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China Airline Group Seen Starting Electric Car Venture

Juneyao Group is exploring a move into the EV market, where sales are booming because of generous government subsidies and tax incentives.

Juneyao Group is considering a move into China's booming EV sector.
Billionaire Wang Junjin, chairman of Juneyao, attends a meeting of business leaders with former US president Donald Trump and China's Xi Jinping in Beijing, in November 2017. His group is reportedly keen to diversify into sectors less troubled by Covid restrictions. Photo: Damir Sagolj, Reuters.


Juneyao Group, owner of Chinese carrier Juneyao Airlines, plans to diversify away from the Covid-troubled aviation sector into the booming electric vehicles (EV) market, two sources said.

Juneyao, owned by Chinese billionaire Wang Junjin and family members, has set up a team to explore EV making plans, according to sources who declined to be named.

The plans are still at a preliminary stage, they added, but it would allow the Shanghai-based Juneyao to tap into a booming market that has been aided by generous government subsidies and tax exemptions.

Juneyao did not reply to a request for comment.

Sales of EVs, including pure-electric and plug-in hybrids, accounted for 22% of total auto sales in the first seven months of the year, according to Chinese industry data, the highest proportion among major global markets.


ALSO SEE:  China Looking to Extend EV and Car Tax Exemptions



No Auto Experience

Established local brands Nio, Xpeng and Li Auto compete fiercely against foreign players such as Tesla in the world’s largest EV market, but Juneyao would join a growing list of high-profile Chinese companies with little or no automotive experience that are rushing into the sector.

Property group Evergrande, smartphone maker Xiaomi and search engine giant Baidu have started making EVs in line with a government plan to lead the world’s auto industry in electrification and automation.

Juneyao on July 20 registered a company with 1 billion yuan ($146.2 million) of capital for businesses including EV sales, auto parts research and development and EV charging infrastructure operations, according to Qichacha, an information provider that uses official company registration sources.

An investment firm controlled by Wang Han, son of the late Juneyao co-founder Wang Junyao, is also a majority shareholder of Yudo Auto, a Fujian-based EV maker, according to Qichacha. Chinese media reported that Yudo Auto’s shareholding change showed up in official records on June 24.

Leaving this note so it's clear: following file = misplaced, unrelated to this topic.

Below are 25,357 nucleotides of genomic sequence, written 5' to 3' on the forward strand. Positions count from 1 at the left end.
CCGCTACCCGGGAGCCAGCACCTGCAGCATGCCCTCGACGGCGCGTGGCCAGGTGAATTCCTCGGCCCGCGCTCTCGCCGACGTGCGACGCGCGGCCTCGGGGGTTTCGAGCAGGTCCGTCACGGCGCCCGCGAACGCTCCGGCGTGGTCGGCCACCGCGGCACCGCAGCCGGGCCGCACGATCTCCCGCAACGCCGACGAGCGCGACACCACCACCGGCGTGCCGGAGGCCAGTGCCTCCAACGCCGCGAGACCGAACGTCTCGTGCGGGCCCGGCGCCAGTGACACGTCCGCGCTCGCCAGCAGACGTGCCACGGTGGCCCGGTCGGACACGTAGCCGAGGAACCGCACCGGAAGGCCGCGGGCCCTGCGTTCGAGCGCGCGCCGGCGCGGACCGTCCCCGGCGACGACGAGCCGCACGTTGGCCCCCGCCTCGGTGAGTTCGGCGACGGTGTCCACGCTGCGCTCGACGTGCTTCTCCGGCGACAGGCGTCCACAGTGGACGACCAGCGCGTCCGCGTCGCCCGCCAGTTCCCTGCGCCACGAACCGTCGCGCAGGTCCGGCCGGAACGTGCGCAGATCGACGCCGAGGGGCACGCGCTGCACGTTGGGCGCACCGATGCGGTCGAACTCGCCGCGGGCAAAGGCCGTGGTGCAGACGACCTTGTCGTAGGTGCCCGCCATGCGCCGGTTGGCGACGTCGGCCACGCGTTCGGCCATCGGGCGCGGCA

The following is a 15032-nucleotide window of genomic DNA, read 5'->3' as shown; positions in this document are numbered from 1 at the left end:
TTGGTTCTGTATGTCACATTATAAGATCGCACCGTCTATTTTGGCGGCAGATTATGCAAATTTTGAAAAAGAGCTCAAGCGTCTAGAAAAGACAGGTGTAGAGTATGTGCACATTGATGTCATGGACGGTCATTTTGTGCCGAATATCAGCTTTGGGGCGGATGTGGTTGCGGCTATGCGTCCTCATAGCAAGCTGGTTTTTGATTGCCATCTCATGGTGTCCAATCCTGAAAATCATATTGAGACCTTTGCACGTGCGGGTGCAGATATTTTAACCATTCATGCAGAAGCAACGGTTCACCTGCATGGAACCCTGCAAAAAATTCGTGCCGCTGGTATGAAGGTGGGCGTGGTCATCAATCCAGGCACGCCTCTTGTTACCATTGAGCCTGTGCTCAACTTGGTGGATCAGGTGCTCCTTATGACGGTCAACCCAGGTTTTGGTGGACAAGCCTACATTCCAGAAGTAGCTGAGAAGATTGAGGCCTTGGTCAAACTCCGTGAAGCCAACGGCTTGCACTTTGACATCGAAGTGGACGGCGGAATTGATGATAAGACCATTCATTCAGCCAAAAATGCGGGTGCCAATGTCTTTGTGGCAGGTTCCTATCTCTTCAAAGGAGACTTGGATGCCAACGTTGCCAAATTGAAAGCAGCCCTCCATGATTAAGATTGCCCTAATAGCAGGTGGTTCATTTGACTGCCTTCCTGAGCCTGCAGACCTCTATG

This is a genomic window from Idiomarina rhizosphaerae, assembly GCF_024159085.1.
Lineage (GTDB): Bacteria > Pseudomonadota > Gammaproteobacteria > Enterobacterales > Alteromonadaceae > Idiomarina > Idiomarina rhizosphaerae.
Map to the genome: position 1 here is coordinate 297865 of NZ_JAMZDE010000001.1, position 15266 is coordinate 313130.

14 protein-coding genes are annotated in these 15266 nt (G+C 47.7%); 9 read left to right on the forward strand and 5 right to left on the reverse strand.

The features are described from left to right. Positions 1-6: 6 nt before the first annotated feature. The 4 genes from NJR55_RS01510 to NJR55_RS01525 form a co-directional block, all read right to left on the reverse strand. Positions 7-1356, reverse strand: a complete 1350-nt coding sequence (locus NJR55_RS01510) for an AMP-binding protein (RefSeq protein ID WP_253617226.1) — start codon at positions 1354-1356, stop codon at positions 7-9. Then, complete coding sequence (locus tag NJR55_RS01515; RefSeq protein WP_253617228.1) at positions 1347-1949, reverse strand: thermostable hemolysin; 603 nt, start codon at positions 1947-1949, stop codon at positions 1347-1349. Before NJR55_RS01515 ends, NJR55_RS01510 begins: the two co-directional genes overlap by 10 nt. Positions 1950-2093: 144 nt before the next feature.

Yudo Auto, founded in 2015 with the support of the southern province of Fujian, is one of the few EV startups licensed by Chinese regulators, but it has been struggling to sell its cars and suffering losses.

Juneyao and Yudo Auto did not respond to a request for comment on the shareholding change.


Airline Business Under Pressure

The move into EVs is a fresh undertaking for Juneyao, the Chinese conglomerate that began selling flavoured milk and yoghurt to children in the early 1990s and later broadened to operate one of the country’s largest private airlines flying domestic and international routes.

China’s domestic travel market, which had rebounded quickly due to its successful containment of the Covid-19 virus in the early days of the pandemic, is nursing heavy losses this year as authorities struggle to stop the spread of the highly transmissible Omicron variant under a strategy of eliminating cases.

Nearly half of planned flights are being cancelled every day across China, according to third-party aviation data providers. Lockdowns continue to be abruptly implemented across different parts of China over Covid case numbers that are small by global standards.

Juneyao Air warned last month of a net loss of 1.6 to 1.9 billion yuan for the first half, when its main hub Shanghai suffered from a stringent citywide Covid lockdown for two months and the number of flights fell to the lowest in the company’s history, according to a regulatory filing.


  • Reuters with additional editing by Jim Pollard





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Jim Pollard

Jim Pollard is an Australian journalist based in Thailand since 1999. He worked for News Ltd papers in Sydney, Perth, London and Melbourne before travelling through SE Asia in the late 90s. He was a senior editor at The Nation for 17+ years and has a family in Bangkok.


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